READY TO RACE: Anthony Davidson takes part in an event at the Goodwood circuit south-west of London. Davidson is gearing to defend his World Endurance title at Silverstone. Image: Twitter
LONDON, England - Toyota's Anthony Davidson will start the defence of his World Endurance title at Silverstone from April 10 - 12 with Le Mans on his mind.
The 24 Hours at the Sarthe circuit in western France over June 13/14 is the jewel of the championship, a classic test that has mauled many a driver over the years and that every sports-car racer wants to win.
Davidson said in an interview ahead of Sunday's Six Hours of Silverstone, England, season-opener: "We had a big fight on our hands in 2014 all the way through (the championship).
"We didn't win Le Mans...that was our main target for the season and we didn't achieve that. So that remains the same for 2015. I think it's going to be hard to defend the championship - possibly even harder to win Le Mans.
“But it should be a great fight!"
Davidson won the 2014 endurance championship with team mate Sebastien Buemi but only finished third at Le Mans after a heavy crash on a wet track early in the race with Frenchman Nicolas Lapierre at the wheel.
Davidson was second in 2013 while in 2012 he had a huge crash that saw the car take off at the Mulsanne corner and put the Briton in hospital with two broken vertebrae.
The experience has in no way dimmed the former Formula 1 driver’s enthusiasm or determination.
He said: "I feel, as a driver, that I have tamed it. I feel I know how to win that race. I've led it a couple of times outright and it's looked like I've been on my way to winning it.
"I feel like the team had the recipe to win it in 2014; we had the fastest car and on my car we had the reliability to win it. We would have won it at a canter, well over six laps, if we hadn’t crashed early in the race due to the weather."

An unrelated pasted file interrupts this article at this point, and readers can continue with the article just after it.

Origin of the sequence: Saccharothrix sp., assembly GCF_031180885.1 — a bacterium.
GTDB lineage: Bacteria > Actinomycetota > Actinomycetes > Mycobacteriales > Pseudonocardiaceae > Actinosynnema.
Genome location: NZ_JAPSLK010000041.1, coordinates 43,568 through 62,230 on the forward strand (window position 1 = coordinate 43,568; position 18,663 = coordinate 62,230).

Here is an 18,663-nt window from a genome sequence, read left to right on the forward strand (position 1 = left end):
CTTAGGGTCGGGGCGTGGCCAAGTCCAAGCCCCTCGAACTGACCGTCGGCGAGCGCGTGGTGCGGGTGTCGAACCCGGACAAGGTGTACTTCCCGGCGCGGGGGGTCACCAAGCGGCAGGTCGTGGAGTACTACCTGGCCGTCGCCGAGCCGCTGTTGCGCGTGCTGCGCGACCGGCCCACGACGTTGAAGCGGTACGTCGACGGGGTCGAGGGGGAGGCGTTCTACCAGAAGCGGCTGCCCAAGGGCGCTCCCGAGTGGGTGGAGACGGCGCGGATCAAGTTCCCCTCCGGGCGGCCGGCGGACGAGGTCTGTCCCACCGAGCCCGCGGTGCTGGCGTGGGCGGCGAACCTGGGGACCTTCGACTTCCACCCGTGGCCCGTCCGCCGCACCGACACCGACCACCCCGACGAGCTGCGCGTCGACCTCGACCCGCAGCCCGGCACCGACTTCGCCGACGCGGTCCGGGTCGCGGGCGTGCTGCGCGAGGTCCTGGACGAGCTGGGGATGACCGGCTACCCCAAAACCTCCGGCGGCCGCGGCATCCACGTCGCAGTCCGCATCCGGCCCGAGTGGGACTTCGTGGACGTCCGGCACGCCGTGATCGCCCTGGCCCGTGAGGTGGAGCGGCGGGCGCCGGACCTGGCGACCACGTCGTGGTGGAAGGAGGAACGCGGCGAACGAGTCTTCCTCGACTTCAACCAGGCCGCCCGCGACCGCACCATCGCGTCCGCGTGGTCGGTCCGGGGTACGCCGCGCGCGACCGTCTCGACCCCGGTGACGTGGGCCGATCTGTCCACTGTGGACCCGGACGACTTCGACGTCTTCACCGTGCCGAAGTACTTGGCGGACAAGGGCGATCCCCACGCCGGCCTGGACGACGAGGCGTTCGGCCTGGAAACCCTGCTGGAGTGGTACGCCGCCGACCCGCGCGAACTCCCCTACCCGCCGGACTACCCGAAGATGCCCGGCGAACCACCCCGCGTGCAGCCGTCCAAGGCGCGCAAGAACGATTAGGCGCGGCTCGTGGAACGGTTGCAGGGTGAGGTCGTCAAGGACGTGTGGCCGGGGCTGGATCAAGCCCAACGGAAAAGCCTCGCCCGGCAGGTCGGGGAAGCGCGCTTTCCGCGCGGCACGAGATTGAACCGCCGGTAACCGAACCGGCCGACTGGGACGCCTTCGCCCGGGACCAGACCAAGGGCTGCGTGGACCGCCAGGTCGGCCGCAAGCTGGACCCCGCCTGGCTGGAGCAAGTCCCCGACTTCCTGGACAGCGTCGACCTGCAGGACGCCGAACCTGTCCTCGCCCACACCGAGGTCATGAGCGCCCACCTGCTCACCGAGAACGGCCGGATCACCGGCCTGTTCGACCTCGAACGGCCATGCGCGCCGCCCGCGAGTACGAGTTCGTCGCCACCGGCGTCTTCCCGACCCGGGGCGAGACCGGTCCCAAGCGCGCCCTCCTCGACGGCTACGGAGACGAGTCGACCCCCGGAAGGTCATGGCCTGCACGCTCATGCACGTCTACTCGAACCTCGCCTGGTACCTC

A 2015 victory would be more than welcome, however it might come.
"If I am handed the victory... I would quite happily take it because it would make up for all the times when I deserved to win (and didn’t)."
Davidson now has No 1 on his Toyota.
GROWING IN STATURE
"To the average person on the street, to tell them that you won the 24 hours Le Mans... sounds more impressive (than the championship). People in the know realise what the championship means but for something to hang your hat on, of course, Le Mans is an amazing achievement."
So is winning the world endurance title, a championship growing in stature in the motorsport world even if crowds - with the exception of the 250 000 thronging Le Mans - are comparatively small.
Toyota faces a big battle this season against perennial Le Mans favourites and winner Audi, as well as the Porsche works cars.
The eight-round calendar includes six-hour races at Spa-Francorchamps, the Nurburgring, Texas and at Japan's Fuji circuit, Shanghai and Bahrain.
Davidson said of the battle ahead: "In the second year of a stable set of regulations it seems that everybody has improved and we've all honed our cars.
“I think it's probably going to be more of the same in terms of competition.”